Here is an example on how the Sharpe ratio changes for the SPY-TLT combination:

The interesting finding is, that the best combination of SPY-TLT gets 5.27, a considerably higher Sharpe ratio than SPY (3.38) or TLT (2.01) alone. This is because the inverse correlation of the two ETFs reduces volatility or risk a lot.

At the time when I made this calculation, this would mean that the optimum composition for the portfolio would be 60% SPY and 40% TLT. This composition is in this case also the one with the lowest volatility.

For the country strategy, I do the same process with all country ETFs combined with the TMF Treasury.

The strategy is using the "Maximum Sharpe" formula, which I have developed for the UIS strategy. This formula allows me to change the character of the strategy between an aggressive performance driven strategy, or a conservative low volatility strategy.

The normal Sharpe ratio is calculated by Sharpe = rd/sd, with rd = mean daily return and sd = standard deviation of daily returns.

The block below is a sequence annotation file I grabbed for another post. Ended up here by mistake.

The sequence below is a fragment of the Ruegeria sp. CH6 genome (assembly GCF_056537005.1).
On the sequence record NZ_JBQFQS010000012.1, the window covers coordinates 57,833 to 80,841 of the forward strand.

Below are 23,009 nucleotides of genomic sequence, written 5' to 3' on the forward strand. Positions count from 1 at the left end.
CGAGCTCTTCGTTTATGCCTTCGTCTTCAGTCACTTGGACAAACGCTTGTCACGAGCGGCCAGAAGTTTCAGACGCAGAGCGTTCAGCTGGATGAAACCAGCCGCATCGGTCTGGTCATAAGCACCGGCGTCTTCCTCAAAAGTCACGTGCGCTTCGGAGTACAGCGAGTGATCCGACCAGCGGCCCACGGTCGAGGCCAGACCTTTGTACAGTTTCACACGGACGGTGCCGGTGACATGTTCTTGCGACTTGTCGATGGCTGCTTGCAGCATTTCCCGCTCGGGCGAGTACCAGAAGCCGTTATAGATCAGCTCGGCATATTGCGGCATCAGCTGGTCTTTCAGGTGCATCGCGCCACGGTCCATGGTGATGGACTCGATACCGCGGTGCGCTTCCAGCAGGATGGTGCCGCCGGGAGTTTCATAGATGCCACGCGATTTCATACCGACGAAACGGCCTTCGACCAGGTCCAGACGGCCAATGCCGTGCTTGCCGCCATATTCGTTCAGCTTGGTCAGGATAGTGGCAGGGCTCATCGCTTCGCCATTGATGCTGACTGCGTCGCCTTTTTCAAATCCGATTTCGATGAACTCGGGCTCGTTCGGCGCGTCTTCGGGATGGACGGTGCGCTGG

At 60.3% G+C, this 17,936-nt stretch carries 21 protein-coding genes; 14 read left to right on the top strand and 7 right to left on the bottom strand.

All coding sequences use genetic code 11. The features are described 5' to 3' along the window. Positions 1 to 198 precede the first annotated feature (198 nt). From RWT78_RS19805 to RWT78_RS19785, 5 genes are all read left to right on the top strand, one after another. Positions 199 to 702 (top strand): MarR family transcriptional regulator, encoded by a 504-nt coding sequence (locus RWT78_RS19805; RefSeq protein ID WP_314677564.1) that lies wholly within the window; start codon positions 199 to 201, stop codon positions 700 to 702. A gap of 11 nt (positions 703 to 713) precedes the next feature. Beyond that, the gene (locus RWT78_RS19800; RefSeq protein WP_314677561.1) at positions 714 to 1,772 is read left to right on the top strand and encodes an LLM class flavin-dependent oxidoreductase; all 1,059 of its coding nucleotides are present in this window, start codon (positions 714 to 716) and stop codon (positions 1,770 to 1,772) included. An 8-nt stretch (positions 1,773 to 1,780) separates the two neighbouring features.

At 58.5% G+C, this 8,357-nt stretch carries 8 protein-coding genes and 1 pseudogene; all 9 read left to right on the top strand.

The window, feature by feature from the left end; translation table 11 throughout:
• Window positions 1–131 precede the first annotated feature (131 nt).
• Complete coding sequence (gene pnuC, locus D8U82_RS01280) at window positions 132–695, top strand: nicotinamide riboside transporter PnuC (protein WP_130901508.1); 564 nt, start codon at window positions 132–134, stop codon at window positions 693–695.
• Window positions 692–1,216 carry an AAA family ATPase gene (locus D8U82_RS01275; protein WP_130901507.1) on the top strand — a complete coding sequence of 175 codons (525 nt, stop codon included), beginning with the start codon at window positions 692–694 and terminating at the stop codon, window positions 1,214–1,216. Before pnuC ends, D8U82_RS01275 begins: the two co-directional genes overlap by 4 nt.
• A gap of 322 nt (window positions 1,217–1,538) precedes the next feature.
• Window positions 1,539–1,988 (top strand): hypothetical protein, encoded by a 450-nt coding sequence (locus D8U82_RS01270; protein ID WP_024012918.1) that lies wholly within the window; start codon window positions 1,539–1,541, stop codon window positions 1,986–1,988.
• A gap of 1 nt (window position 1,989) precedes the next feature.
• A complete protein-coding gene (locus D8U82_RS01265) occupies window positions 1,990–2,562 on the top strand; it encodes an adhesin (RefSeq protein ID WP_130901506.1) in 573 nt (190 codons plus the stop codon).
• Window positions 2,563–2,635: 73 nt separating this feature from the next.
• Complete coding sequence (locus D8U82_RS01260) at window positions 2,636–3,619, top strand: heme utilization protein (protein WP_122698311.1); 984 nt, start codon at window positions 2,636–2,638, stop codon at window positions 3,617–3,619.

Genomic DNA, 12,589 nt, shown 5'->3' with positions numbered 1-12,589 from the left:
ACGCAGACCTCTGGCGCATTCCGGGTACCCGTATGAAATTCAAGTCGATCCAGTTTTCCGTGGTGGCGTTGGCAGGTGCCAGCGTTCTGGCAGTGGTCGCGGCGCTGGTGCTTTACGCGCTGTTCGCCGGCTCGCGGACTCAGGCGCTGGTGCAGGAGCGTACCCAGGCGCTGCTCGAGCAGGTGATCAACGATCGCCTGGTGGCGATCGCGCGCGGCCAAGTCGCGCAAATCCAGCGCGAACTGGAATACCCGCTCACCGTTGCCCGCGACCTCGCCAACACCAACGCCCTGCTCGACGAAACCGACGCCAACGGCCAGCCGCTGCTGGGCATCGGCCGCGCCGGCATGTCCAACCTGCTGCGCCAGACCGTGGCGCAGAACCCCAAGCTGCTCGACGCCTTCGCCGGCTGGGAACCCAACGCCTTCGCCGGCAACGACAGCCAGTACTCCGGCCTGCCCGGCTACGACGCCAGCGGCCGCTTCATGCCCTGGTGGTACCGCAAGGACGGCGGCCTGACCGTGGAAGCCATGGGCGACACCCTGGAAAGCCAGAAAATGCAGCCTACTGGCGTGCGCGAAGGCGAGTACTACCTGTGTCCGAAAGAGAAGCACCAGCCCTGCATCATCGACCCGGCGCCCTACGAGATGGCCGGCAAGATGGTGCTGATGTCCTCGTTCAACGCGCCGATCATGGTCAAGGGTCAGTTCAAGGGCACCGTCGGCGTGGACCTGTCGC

I don't use the risk free rate, as I only use the Sharpe ratio to do a ranking. The strategy uses the modified Sharpe formula Sharpe = rd/sd^f with f = volatility factor.

The f factor allows me to change the importance of volatility. If f = 0, then sd^0 = 1 and the ranking algorithm will choose the composition with the highest performance without considering volatility. If f = 1, then I have the normal Sharpe formula and with values of f>1, I rather want to find stock ETF-Treasury combinations with a low volatility. With high f values, the algorithm becomes a "minimum variance" or "minimum volatility" algorithm.

This way I get a ranking of all country ETFs, which is also considering cross correlations to the TMF Treasury ETF. Finally, the strategy uses the top 4 ranked country ETFs.

Backtest description:

20-year backtest